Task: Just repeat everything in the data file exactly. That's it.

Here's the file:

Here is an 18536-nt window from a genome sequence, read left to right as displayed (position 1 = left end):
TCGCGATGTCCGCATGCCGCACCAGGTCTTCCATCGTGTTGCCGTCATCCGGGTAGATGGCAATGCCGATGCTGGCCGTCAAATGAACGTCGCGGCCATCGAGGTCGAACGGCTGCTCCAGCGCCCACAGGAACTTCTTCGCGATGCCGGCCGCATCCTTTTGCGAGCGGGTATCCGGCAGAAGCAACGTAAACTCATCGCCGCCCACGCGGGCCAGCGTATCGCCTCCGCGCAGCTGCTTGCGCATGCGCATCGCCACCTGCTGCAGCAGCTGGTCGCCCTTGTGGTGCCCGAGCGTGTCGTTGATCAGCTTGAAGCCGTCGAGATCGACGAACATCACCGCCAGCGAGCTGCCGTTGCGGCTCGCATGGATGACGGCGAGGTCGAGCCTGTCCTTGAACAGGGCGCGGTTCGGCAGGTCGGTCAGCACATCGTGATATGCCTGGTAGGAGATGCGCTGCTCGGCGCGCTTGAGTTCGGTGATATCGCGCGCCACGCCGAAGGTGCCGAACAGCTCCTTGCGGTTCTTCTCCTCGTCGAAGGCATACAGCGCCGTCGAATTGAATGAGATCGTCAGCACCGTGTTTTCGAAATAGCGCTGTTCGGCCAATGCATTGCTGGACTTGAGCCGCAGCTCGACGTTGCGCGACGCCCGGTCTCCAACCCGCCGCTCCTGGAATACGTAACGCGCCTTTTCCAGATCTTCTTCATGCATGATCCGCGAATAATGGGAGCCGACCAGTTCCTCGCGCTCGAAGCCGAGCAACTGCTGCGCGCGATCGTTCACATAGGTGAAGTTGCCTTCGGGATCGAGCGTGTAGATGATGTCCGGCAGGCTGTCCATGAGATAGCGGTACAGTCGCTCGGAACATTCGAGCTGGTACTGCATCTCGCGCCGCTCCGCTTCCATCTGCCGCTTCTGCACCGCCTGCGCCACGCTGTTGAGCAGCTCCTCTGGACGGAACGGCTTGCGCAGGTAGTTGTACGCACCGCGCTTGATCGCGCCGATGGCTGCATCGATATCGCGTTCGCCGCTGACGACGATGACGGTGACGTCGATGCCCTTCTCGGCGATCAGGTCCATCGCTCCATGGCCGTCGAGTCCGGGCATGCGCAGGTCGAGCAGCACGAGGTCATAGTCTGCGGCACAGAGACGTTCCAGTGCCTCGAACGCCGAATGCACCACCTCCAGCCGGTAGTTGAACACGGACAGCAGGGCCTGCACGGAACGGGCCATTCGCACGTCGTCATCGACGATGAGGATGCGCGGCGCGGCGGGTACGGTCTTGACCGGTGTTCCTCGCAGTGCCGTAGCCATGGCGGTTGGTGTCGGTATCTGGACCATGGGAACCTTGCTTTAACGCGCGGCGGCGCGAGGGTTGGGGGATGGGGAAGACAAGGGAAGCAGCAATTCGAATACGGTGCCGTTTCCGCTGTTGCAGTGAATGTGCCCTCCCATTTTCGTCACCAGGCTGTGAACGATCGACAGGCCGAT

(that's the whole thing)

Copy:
Here is an 18536-nt window from a genome sequence, read left to right as displayed (position 1 = left end):
TCGCGATGTCCGCATGCCGCACCAGGTCTTCCATCGTGTTGCCGTCATCCGGGTAGATGGCAATGCCGATGCTGGCCGTCAAATGAACGTCGCGGCCATCGAGGTCGAACGGCTGCTCCAGCGCCCACAGGAACTTCTTCGCGATGCCGGCCGCATCCTTTTGCGAGCGGGTATCCGGCAGAAGCAACGTAAACTCATCGCCGCCCACGCGGGCCAGCGTATCGCCTCCGCGCAGCTGCTTGCGCATGCGCATCGCCACCTGCTGCAGCAGCTGGTCGCCCTTGTGGTGCCCGAGCGTGTCGTTGATCAGCTTGAAGCCGTCGAGATCGACGAACATCACCGCCAGCGAGCTGCCGTTGCGGCTCGCATGGATGACGGCGAGGTCGAGCCTGTCCTTGAACAGGGCGCGGTTCGGCAGGTCGGTCAGCACATCGTGATATGCCTGGTAGGAGATGCGCTGCTCGGCGCGCTTGAGTTCGGTGATATCGCGCGCCACGCCGAAGGTGCCGAACAGCTCCTTGCGGTTCTTCTCCTCGTCGAAGGCATACAGCGCCGTCGAATTGAATGAGATCGTCAGCACCGTGTTTTCGAAATAGCGCTGTTCGGCCAATGCATTGCTGGACTTGAGCCGCAGCTCGACGTTGCGCGACGCCCGGTCTCCAACCCGCCGCTCCTGGAATACGTAACGCGCCTTTTCCAGATCTTCTTCATGCATGATCCGCGAATAATGGGAGCCGACCAGTTCCTCGCGCTCGAAGCCGAGCAACTGCTGCGCGCGATCGTTCACATAGGTGAAGTTGCCTTCGGGATCGAGCGTGTAGATGATGTCCGGCAGGCTGTCCATGAGATAGCGGTACAGTCGCTCGGAACATTCGAGCTGGTACTGCATCTCGCGCCGCTCCGCTTCCATCTGCCGCTTCTGCACCGCCTGCGCCACGCTGTTGAGCAGCTCCTCTGGACGGAACGGCTTGCGCAGGTAGTTGTACGCACCGCGCTTGATCGCGCCGATGGCTGCATCGATATCGCGTTCGCCGCTGACGACGATGACGGTGACGTCGATGCCCTTCTCGGCGATCAGGTCCATCGCTCCATGGCCGTCGAGTCCGGGCATGCGCAGGTCGAGCAGCACGAGGTCATAGTCTGCGGCACAGAGACGTTCCAGTGCCTCGAACGCCGAATGCACCACCTCCAGCCGGTAGTTGAACACGGACAGCAGGGCCTGCACGGAACGGGCCATTCGCACGTCGTCATCGACGATGAGGATGCGCGGCGCGGCGGGTACGGTCTTGACCGGTGTTCCTCGCAGTGCCGTAGCCATGGCGGTTGGTGTCGGTATCTGGACCATGGGAACCTTGCTTTAACGCGCGGCGGCGCGAGGGTTGGGGGATGGGGAAGACAAGGGAAGCAGCAATTCGAATACGGTGCCGTTTCCGCTGTTGCAGTGAATGTGCCCTCCCATTTTCGTCACCAGGCTGTGAACGATCGACAGGCCGAT